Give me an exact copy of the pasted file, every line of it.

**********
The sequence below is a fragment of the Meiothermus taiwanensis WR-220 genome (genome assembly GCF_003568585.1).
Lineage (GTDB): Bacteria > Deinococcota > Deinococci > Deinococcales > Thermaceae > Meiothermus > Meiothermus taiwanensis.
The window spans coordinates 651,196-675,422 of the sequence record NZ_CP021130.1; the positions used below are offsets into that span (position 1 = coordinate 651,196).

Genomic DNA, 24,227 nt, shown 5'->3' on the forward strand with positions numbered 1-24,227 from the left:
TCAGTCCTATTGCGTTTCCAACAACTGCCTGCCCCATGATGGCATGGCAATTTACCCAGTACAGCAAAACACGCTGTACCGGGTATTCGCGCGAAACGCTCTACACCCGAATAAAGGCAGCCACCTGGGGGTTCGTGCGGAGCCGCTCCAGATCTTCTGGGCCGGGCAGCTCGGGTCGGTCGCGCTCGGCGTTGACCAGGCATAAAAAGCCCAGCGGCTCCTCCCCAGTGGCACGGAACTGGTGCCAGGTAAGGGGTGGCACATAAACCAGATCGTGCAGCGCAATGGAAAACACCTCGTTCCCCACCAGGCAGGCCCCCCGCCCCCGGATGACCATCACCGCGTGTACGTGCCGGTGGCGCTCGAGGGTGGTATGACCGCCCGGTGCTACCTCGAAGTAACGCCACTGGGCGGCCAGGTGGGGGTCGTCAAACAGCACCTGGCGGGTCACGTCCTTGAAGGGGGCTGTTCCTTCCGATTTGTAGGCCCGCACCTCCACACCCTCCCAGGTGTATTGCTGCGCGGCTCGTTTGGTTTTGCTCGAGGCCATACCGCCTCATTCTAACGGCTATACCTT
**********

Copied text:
The sequence below is a fragment of the Meiothermus taiwanensis WR-220 genome (genome assembly GCF_003568585.1).
Lineage (GTDB): Bacteria > Deinococcota > Deinococci > Deinococcales > Thermaceae > Meiothermus > Meiothermus taiwanensis.
The window spans coordinates 651,196-675,422 of the sequence record NZ_CP021130.1; the positions used below are offsets into that span (position 1 = coordinate 651,196).

Genomic DNA, 24,227 nt, shown 5'->3' on the forward strand with positions numbered 1-24,227 from the left:
TCAGTCCTATTGCGTTTCCAACAACTGCCTGCCCCATGATGGCATGGCAATTTACCCAGTACAGCAAAACACGCTGTACCGGGTATTCGCGCGAAACGCTCTACACCCGAATAAAGGCAGCCACCTGGGGGTTCGTGCGGAGCCGCTCCAGATCTTCTGGGCCGGGCAGCTCGGGTCGGTCGCGCTCGGCGTTGACCAGGCATAAAAAGCCCAGCGGCTCCTCCCCAGTGGCACGGAACTGGTGCCAGGTAAGGGGTGGCACATAAACCAGATCGTGCAGCGCAATGGAAAACACCTCGTTCCCCACCAGGCAGGCCCCCCGCCCCCGGATGACCATCACCGCGTGTACGTGCCGGTGGCGCTCGAGGGTGGTATGACCGCCCGGTGCTACCTCGAAGTAACGCCACTGGGCGGCCAGGTGGGGGTCGTCAAACAGCACCTGGCGGGTCACGTCCTTGAAGGGGGCTGTTCCTTCCGATTTGTAGGCCCGCACCTCCACACCCTCCCAGGTGTATTGCTGCGCGGCTCGTTTGGTTTTGCTCGAGGCCATACCGCCTCATTCTAACGGCTATACCTT